I’ve been doing half-days all week and no doubt would have recovered slightly faster if I hadn’t worked at all, but that’s the thing about being self-employed – no work, no pay… and you let your clients down and you get a bad reputation and then you’ve got no business, so here I am! Thankfully this week we haven’t been that busy, but next week looks like a corker so I must be super-careful not to do anything stupid and make sure I’m fine for then.
Tags: arthritis, methotrexate, MTX, RA, Rheumatoid arthritis
Hmm, how many times have I read posts about self-injecting drugs and breathed a sigh of relief that I don’t have to do that? Too many to count. Well, that time has ended, my friends – I will be injecting my MTX in three weeks’ time, after my ‘education appointment’ with the hospital. Mind you, I gather from a small amount of on-line research that this is a very easy subcutaneous (under the skin) injection; not the sort of nasty intra-muscular injection that biologics users have to endure. It seems to be a simple (?!) question of using something like an epi-pen to squirt the MTX in with, but I will find out more when I go and get educated. Here’s hoping I get the sweet nurse I’ve been speaking to on the (yes, actually helpful) helpline, and not the bored and horrid nurse I’ve never liked from day one. We shall see. Either way I will endeavour to be a good girl, listen hard, take it all in and get it right first time. (Not getting it right first time could be messy!)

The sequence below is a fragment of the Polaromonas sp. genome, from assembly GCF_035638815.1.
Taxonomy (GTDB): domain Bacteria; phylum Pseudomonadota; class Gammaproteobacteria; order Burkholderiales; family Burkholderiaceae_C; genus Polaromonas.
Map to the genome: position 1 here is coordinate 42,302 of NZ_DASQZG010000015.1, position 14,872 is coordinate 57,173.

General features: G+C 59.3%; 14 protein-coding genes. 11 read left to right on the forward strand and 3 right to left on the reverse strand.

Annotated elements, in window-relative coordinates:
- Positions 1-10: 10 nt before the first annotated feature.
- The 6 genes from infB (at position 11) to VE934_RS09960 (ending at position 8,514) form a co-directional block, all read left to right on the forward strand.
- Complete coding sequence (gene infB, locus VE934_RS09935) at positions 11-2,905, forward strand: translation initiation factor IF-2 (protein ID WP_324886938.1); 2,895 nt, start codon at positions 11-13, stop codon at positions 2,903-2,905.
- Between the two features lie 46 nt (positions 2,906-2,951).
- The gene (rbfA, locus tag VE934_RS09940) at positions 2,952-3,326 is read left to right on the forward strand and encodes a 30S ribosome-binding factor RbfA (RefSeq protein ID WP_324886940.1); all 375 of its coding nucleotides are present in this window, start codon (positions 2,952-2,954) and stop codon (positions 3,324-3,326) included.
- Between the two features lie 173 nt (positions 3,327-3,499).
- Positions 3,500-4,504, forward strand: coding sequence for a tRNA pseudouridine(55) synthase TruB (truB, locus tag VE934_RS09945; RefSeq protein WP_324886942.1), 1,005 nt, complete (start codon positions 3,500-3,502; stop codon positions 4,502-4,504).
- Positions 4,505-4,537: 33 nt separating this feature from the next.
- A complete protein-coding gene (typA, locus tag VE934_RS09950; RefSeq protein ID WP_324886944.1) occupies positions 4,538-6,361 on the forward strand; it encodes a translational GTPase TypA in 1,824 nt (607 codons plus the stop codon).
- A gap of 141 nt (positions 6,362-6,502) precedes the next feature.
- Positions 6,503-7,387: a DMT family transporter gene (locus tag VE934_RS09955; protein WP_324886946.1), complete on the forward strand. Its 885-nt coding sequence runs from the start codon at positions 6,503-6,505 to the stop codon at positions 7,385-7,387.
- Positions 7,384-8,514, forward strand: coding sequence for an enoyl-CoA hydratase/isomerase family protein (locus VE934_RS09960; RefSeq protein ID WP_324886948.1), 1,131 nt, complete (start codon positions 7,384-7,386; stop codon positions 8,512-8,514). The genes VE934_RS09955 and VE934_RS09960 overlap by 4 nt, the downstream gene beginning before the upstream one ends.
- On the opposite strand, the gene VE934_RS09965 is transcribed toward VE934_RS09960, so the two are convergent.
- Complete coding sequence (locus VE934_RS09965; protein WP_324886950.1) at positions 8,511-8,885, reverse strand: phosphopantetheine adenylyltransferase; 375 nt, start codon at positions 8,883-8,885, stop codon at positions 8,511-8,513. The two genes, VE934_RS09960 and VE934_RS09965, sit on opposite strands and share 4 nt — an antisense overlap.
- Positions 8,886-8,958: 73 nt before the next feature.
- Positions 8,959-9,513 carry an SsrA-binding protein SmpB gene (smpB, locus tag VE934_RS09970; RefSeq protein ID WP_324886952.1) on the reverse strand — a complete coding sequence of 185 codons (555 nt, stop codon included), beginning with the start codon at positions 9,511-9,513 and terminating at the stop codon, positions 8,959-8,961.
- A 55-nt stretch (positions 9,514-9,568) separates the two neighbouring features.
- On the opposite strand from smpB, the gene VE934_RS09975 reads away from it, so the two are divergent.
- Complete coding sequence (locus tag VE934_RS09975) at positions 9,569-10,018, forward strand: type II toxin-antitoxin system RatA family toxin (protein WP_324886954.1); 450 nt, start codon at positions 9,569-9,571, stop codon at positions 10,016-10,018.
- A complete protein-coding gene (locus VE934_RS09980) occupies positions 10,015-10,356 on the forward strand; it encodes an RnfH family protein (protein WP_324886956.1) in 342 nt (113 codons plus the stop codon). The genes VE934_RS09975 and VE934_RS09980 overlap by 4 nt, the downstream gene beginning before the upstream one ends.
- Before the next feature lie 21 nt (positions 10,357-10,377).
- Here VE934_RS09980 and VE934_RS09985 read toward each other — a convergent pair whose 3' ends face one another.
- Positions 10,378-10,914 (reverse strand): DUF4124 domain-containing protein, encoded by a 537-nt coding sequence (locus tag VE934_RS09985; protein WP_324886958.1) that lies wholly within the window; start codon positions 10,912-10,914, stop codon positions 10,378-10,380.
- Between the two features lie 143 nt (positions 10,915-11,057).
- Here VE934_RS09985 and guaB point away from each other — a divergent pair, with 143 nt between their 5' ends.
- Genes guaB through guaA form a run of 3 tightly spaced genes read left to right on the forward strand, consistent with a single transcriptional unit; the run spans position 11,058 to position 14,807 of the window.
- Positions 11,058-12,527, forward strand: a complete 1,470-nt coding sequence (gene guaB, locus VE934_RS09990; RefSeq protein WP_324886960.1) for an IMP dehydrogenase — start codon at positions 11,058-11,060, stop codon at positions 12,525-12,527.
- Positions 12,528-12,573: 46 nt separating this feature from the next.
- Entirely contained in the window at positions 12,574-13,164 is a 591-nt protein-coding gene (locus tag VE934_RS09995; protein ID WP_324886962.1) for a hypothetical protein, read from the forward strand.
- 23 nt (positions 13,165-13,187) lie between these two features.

The reason I’m moving to this course is that I sometimes get stomach problems that may or may not be from the MTX and that many people who take the dose orally don’t get the full benefit as some of it is digested, rather than moving on to the bits it needs to go to in order to work. By injecting, I can keep to the same dose, rather than increasing and risking the side effects that go with that, but hopefully get more benefit from the dose as all of it will go straight to where it’s supposed to go. That’s the theory, anyway. Apparently there are no other advantages or disadvantages of injecting – other than the obvious mild unpleasantness I’m assuming for the injecting!
I’m nearly there, nearly through this flare! It’s still just the knee (although it’s now the knees and legs because although I’m trying to walk well with my stick, it’s putting pressure on the other leg!) However, I finished my dose of prednisolone today so I had to call the doc and say, ‘Not there yet, what should we do?’ She’s given me a few days more of 40 mg and then tapering it down day by day to nothing. Hopefully that will do the trick. Otherwise it’s the dreaded knee injection – the one I swore I would NEVER, NEVER, EVER, EVER HAVE AGAIN! (I also swore rather embarrassingly at the poor doc when she gave it to me.)